Your First Steps to Starting a Business


starting-business-2You may have been working in an office for years and feel that it is time to go it alone. Perhaps you have an idea for an original product or service that can be a game changer in an industry, or simply want to run your own business with the knowledge and expertise you have gained working for others. Setting up a business is rarely smooth for anyone at the beginning, no matter how well-prepared you are or how irresistible the product. Once you rough it through the first phase, you can continue to develop your business and see some significant returns. Before setting out, think through your vision, what you will be offering, what budget you will need and how to market it. Funding can seem like a major issue, but it needn’t be if you can afford to make a small attempt at first and look for seed money after your initial attempts have met with success.

Create a Brief Business Plan

A business plan is like a roadmap of your business, and it can grow and change as your company evolves. At the beginning, it can contain simply an outline of your vision for the business, what you want to achieve in the long and short term and how you plan to achieve it. Try to keep it brief and let it develop as you continue to build your company. A business plan is useful to refer to often to remind yourself of your goals and strategies, and will come in handy when you searching for investors or funding. A well-organized plan can be influential in persuading individuals and banks to fund your operations. If you want to show your plan to others, ensure it is professionally edited and formatted.

Do a Trial Run

Once you have an idea plotted out, give it a trial run for a limited release. Use a modest amount of money, to begin with, about $1,000, to produce a few items and see how it goes. Advertise your product or service locally, and even consider setting up a stall in a shopping mall or a farmer’s market before making a regular commitment. Make sure you have a website with a shopping cart and selling capabilities. Once you have developed your website and sold a few products, whether online or in a stall, you can figure out who your target customer is and try to cultivate similar customers. In addition, you will have a clearer idea what kind of products are successful after a trial run.

Secure Funding

Once you are confident that the product you are selling will meet with some success, secure funding from a bank or lending agency. You might qualify for a small business loan or a regular bank loan. The drawback of this type of funding is the waiting time. In addition, you will need a strong record of financial health. If you need the money right away, consider private lending agencies or credit card loans. These have shorter repayment periods and may have higher interest rates, but they are useful solutions for people who need the money fast and may have a spotty credit rating. Getting seed money from investors has many benefits, namely, not having to deal with interest rates and premiums, but usually a company has to build its reputation before persuading investors to part with cash. However, if you have professional ties or even family members who believe in your idea and abilities, you may be able to come up with some cash from investors.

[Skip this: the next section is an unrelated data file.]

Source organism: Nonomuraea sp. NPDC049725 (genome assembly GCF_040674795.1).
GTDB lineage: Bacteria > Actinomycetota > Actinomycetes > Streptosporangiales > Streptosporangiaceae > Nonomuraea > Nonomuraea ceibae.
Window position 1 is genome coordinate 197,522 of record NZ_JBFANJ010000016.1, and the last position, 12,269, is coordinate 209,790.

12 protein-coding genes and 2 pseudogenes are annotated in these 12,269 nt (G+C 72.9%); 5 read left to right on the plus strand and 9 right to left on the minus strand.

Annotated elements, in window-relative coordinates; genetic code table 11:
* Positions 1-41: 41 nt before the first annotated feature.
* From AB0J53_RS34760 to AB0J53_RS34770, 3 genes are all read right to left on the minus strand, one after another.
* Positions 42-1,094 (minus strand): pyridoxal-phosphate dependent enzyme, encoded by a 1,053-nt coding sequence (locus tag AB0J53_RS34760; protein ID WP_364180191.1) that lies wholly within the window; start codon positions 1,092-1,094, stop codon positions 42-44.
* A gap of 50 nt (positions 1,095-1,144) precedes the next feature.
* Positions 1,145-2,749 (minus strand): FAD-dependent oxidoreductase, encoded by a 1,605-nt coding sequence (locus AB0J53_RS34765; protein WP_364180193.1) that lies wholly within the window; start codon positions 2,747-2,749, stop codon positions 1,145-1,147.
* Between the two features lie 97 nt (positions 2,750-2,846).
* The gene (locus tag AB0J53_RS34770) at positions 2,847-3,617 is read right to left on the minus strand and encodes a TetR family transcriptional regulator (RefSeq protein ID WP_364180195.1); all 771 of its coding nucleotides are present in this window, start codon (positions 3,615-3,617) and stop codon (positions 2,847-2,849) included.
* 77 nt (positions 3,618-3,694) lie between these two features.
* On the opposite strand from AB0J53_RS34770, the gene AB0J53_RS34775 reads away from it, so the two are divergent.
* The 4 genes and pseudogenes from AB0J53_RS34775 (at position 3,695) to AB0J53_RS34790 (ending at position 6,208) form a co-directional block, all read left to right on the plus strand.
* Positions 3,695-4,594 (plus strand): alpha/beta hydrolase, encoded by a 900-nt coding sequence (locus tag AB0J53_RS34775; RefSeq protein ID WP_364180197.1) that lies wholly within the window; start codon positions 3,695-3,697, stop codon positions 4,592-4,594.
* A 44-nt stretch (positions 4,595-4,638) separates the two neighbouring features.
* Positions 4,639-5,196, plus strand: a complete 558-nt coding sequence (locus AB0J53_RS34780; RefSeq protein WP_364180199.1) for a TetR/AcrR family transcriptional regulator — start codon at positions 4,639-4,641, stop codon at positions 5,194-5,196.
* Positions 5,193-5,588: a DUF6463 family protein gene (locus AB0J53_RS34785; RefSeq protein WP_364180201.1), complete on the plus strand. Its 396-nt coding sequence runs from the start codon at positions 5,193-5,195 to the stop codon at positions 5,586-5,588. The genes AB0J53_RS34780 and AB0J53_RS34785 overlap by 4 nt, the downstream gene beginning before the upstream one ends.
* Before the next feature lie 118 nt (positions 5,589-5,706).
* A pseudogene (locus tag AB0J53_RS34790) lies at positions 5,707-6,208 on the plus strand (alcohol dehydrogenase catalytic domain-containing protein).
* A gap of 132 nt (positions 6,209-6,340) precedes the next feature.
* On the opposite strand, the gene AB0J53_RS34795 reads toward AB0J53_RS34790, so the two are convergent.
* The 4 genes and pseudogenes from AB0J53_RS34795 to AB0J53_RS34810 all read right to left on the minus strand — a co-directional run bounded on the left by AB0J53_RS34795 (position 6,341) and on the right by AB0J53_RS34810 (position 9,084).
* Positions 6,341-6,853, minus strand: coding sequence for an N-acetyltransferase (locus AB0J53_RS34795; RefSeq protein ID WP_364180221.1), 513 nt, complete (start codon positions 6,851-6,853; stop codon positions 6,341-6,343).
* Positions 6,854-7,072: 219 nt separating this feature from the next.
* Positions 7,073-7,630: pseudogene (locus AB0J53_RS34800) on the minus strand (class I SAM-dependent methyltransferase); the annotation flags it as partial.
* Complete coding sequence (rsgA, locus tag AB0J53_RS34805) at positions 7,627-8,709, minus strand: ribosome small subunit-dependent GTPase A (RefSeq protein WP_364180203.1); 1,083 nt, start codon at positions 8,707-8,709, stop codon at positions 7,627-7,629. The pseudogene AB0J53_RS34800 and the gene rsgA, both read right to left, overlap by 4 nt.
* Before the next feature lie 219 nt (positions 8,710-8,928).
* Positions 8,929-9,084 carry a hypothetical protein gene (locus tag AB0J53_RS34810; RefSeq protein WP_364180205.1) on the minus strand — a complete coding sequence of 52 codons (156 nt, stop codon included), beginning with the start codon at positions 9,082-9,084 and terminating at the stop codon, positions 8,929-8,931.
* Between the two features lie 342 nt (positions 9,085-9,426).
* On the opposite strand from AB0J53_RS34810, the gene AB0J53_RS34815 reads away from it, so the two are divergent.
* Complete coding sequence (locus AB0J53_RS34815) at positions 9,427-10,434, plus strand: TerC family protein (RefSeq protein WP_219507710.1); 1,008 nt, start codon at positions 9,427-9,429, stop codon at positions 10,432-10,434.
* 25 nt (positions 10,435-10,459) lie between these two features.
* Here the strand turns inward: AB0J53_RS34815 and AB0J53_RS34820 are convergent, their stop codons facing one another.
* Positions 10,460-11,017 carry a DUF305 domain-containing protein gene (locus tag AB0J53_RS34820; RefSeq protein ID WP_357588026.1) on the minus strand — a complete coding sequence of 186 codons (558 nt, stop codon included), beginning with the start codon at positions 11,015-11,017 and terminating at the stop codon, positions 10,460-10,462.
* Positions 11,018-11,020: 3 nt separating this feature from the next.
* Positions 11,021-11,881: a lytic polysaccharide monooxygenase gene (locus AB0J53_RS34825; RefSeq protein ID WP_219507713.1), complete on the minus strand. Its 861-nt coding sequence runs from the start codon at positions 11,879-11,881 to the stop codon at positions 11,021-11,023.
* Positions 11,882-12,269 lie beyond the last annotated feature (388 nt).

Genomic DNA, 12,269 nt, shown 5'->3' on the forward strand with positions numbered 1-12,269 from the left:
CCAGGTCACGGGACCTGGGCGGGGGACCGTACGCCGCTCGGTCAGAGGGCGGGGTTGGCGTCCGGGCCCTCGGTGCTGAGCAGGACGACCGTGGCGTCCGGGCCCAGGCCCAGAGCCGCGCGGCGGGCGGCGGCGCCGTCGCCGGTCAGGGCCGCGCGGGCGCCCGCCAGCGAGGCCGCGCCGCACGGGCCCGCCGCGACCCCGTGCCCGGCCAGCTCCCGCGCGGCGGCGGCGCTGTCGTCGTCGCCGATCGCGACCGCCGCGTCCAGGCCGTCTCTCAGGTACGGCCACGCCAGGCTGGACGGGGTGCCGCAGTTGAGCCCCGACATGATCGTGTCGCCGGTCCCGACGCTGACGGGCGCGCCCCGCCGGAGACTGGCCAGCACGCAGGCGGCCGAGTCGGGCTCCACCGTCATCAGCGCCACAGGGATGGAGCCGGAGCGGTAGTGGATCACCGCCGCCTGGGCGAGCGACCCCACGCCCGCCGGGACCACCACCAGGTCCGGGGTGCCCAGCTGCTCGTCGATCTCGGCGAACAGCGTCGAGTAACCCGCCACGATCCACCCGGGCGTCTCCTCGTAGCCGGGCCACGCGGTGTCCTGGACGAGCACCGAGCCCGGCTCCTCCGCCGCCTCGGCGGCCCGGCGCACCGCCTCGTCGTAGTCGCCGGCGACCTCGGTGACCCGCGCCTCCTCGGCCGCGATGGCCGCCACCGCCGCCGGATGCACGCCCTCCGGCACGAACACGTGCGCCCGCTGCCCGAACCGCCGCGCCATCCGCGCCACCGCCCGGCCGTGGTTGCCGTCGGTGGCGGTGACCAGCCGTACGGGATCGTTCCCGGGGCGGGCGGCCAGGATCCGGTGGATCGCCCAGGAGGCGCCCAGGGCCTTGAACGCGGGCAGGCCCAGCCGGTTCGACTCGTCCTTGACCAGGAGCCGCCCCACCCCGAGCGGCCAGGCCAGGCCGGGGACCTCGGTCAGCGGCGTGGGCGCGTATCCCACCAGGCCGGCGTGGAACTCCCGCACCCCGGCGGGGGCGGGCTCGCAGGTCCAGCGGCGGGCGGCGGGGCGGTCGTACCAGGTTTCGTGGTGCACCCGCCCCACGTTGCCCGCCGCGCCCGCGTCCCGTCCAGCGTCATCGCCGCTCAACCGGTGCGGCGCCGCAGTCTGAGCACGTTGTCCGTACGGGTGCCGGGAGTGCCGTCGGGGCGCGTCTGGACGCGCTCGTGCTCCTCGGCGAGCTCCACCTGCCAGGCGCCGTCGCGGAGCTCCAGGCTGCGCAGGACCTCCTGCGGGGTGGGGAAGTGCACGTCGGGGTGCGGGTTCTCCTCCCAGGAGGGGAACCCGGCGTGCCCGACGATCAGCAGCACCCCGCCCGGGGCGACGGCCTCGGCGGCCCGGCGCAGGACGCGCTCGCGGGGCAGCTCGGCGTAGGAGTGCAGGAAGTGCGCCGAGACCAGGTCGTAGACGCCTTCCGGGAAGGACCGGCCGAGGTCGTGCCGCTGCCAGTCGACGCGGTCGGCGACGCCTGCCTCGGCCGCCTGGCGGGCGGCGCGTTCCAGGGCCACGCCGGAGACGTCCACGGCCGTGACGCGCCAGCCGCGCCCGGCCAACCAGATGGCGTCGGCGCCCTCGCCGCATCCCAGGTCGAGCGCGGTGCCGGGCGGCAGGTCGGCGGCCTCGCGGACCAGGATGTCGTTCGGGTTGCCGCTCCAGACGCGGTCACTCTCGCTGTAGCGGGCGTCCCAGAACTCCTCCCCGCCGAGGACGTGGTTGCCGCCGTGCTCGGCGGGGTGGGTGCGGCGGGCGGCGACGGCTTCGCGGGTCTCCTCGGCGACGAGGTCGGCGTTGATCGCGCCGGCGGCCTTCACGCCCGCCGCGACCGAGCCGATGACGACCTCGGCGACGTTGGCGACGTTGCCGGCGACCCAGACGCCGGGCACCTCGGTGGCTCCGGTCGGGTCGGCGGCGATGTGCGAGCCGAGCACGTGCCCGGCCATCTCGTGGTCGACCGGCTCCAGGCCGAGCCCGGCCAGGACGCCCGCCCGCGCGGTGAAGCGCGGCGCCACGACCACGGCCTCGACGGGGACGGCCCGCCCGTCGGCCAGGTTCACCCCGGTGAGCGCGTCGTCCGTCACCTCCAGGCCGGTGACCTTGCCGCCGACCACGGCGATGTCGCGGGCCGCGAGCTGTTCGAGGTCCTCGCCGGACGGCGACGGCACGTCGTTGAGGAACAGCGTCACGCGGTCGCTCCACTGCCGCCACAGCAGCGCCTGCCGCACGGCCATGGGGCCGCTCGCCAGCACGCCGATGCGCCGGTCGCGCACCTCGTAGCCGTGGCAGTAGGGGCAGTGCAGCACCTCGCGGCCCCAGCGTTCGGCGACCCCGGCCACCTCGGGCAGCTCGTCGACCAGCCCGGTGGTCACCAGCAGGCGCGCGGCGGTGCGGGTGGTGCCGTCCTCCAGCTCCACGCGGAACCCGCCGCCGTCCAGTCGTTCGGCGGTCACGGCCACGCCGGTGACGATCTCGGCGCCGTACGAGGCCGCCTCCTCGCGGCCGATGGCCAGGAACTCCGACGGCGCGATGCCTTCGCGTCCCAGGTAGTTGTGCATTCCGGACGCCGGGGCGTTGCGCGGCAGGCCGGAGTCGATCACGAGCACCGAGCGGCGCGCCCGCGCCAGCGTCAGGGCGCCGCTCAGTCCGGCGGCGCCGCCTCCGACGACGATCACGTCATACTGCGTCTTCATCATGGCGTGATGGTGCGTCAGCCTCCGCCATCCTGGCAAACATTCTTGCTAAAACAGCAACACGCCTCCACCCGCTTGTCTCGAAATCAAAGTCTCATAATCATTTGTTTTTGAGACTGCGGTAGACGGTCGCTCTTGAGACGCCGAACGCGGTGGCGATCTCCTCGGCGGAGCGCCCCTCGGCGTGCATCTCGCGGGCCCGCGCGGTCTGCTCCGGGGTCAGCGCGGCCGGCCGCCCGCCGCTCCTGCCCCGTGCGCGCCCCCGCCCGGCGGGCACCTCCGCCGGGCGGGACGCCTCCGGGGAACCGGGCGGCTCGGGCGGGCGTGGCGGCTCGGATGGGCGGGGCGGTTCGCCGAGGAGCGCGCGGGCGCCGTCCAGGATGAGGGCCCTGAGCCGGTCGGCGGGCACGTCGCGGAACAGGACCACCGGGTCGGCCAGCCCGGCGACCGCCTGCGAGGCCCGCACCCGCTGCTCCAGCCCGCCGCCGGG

Organize and Hire

Scrutinize every phase of production and distribution and figure out exactly what needs to be done. It can be a challenge to decide exactly how much to spend on items and labor. It may be tempting to hire too many or too few people, so it helps to see what others in your industry have done with similar operations. It may take some trial and error before you see what your expenses actually are, so leave some money in your budget to cover unexpected costs.


Marketing is the key to business growth, and it may be a challenge bring attention to your company in an era of instant communication. Make sure you have a balance between online and offline marketing strategies. For your website, create search engine optimized articles and blogs to bring visitors to your site. Once they are there, figure out ways to encourage them to make purchases or to subscribe to a newsletter. Sometimes getting an email address is as valuable as a purchase, since it creates opportunities for future sales. Market your service or product offsite as well at public gatherings and through conventional advertising. Create a social media strategy that encourages people to share information about your business. Use paid and content advertising to draw customers.

Build a Relationship

You may feel that building interest in your business is a slow process, but have patience. If you have just a few customers to start out with, keep in mind that most business for small companies is the repeat business. Think of building a relationship with existing customers and offer them incentives for making additional purchases and for sharing information with their friends. Let your customers be spokespeople for your product and services on their social media sites, and encourage positive feedback. It might take a bit of time and effort, but getting your company in the public eye is work that pays off because attention on social media can regenerate itself when something you post goes viral.

The road to building a new business can be a rocky one, but it involves greater autonomy than working for someone else and a chance to pursue your vision. Draw up a thorough business plan outlining your long and short term goals, as well as your mission statement. Run a test launch to see how your products are received and decide on a means of funding your operations. Adopt a two-pronged marketing approach through the internet and offline to build a relationship with customers and encourage repeat business.